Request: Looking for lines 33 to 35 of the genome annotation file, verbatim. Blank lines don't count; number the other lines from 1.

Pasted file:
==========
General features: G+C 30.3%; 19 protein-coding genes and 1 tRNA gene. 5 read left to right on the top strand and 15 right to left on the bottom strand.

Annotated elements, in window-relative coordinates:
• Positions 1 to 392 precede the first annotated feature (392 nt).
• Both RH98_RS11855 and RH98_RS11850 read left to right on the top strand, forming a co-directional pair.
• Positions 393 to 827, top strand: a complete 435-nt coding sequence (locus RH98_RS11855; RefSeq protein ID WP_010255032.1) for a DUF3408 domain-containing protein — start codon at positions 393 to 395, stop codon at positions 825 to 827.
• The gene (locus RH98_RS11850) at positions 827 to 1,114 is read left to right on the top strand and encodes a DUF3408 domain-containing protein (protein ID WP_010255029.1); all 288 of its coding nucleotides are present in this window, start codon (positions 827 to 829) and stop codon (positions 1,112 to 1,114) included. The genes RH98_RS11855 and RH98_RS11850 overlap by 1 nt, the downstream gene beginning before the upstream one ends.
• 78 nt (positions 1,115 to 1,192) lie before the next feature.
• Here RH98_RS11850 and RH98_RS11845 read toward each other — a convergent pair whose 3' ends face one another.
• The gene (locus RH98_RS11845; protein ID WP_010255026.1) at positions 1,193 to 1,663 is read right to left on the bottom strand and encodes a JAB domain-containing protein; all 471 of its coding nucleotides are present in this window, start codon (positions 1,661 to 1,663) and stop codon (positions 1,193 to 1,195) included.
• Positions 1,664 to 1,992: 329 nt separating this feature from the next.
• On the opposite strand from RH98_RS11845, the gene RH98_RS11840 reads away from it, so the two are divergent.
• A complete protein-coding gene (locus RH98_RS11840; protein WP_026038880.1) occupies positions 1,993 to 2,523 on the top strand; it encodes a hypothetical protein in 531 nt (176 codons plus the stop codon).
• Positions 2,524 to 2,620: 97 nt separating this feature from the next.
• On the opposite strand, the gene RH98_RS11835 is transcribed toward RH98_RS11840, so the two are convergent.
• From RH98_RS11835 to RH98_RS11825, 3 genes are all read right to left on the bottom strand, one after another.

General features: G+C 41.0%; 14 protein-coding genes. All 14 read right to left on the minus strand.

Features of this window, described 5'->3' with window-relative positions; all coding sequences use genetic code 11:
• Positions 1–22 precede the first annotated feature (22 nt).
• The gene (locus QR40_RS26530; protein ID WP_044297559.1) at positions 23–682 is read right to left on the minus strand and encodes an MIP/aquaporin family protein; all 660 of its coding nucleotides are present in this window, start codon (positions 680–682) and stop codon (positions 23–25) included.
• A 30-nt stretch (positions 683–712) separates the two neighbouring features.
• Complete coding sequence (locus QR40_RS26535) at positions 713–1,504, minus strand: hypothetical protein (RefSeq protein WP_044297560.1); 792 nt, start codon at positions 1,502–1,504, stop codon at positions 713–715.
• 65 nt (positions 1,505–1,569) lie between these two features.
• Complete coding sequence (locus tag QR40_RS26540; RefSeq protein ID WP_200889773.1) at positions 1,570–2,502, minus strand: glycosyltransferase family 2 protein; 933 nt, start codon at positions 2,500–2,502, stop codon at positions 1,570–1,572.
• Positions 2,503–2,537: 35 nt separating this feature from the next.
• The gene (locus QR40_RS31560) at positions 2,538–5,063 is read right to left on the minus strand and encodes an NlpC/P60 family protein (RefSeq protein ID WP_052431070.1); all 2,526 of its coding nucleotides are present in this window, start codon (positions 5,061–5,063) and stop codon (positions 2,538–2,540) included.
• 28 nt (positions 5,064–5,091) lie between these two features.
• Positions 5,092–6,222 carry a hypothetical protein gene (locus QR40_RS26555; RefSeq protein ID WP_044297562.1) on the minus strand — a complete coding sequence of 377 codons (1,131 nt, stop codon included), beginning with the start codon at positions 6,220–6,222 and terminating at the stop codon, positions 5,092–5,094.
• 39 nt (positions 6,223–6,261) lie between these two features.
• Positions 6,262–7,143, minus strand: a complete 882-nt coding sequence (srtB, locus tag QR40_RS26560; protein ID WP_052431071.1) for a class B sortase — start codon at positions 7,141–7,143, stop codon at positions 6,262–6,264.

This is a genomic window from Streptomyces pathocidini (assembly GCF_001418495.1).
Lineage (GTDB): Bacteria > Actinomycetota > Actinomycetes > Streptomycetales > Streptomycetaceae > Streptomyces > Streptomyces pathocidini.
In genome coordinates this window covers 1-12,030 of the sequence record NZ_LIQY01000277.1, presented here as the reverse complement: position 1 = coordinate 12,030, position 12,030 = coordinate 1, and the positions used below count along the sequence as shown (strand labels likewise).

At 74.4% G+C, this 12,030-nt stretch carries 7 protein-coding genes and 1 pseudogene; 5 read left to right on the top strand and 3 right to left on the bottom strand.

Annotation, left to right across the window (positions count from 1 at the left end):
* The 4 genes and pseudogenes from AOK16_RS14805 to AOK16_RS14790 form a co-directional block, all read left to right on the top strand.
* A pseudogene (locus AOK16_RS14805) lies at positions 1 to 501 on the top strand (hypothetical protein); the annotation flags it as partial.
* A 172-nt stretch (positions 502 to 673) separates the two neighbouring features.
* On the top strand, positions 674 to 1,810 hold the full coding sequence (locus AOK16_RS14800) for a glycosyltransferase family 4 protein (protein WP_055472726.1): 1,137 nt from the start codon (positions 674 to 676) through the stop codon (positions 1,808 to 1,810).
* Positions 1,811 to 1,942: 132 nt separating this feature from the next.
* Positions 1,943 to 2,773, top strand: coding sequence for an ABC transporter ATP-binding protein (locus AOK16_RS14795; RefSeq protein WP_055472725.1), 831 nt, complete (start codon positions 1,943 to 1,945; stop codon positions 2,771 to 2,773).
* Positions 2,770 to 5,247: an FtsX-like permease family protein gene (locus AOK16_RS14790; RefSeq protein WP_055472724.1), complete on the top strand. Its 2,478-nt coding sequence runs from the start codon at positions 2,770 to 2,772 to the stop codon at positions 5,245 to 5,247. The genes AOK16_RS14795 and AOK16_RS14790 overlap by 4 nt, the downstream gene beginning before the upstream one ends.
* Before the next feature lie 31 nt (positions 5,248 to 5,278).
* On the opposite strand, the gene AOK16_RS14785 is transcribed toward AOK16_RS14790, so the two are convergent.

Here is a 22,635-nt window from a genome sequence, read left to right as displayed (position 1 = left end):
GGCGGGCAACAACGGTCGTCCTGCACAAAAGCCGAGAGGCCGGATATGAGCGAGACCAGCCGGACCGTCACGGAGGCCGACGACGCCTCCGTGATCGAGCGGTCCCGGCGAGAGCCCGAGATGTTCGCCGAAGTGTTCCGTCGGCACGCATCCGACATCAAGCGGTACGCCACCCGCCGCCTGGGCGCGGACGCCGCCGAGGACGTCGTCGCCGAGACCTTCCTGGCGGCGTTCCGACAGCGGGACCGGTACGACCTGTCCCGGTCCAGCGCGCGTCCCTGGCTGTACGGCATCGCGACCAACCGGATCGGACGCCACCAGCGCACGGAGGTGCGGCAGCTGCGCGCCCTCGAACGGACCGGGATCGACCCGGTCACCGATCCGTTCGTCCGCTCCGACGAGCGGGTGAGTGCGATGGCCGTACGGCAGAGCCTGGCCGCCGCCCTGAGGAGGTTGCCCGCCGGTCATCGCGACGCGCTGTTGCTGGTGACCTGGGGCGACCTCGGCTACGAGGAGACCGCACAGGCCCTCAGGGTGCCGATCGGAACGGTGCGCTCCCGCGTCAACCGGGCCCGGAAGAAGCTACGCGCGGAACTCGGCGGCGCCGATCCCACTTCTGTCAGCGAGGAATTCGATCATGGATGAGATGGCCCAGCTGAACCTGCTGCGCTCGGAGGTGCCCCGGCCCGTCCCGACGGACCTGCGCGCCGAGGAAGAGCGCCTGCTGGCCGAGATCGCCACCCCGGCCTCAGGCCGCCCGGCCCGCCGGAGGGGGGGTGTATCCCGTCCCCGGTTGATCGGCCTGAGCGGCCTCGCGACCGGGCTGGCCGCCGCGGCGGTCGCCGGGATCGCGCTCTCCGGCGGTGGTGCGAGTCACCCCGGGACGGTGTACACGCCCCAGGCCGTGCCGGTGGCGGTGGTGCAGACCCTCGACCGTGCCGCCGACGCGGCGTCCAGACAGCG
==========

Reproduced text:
At 74.4% G+C, this 12,030-nt stretch carries 7 protein-coding genes and 1 pseudogene; 5 read left to right on the top strand and 3 right to left on the bottom strand.

Annotation, left to right across the window (positions count from 1 at the left end):
* The 4 genes and pseudogenes from AOK16_RS14805 to AOK16_RS14790 form a co-directional block, all read left to right on the top strand.